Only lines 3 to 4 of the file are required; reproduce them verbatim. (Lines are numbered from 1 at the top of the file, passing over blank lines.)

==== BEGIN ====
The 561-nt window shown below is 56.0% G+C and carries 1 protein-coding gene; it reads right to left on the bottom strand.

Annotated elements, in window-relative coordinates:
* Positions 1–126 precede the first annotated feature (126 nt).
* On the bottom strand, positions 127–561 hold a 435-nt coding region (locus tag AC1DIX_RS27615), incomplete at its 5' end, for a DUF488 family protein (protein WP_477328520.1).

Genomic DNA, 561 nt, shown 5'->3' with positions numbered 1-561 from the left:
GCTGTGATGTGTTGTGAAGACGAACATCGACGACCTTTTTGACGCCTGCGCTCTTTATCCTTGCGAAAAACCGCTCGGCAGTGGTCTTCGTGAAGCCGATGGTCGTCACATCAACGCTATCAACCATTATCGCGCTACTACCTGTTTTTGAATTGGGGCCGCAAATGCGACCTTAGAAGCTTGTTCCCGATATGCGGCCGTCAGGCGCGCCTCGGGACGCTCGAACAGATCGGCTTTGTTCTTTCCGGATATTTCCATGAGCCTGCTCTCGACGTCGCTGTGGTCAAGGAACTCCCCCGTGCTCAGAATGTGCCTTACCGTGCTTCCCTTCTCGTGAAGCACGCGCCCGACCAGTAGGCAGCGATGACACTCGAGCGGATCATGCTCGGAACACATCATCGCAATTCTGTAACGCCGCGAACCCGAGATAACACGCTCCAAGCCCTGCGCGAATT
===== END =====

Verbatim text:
* Positions 1–126 precede the first annotated feature (126 nt).
* On the bottom strand, positions 127–561 hold a 435-nt coding region (locus tag AC1DIX_RS27615), incomplete at its 5' end, for a DUF488 family protein (protein WP_477328520.1).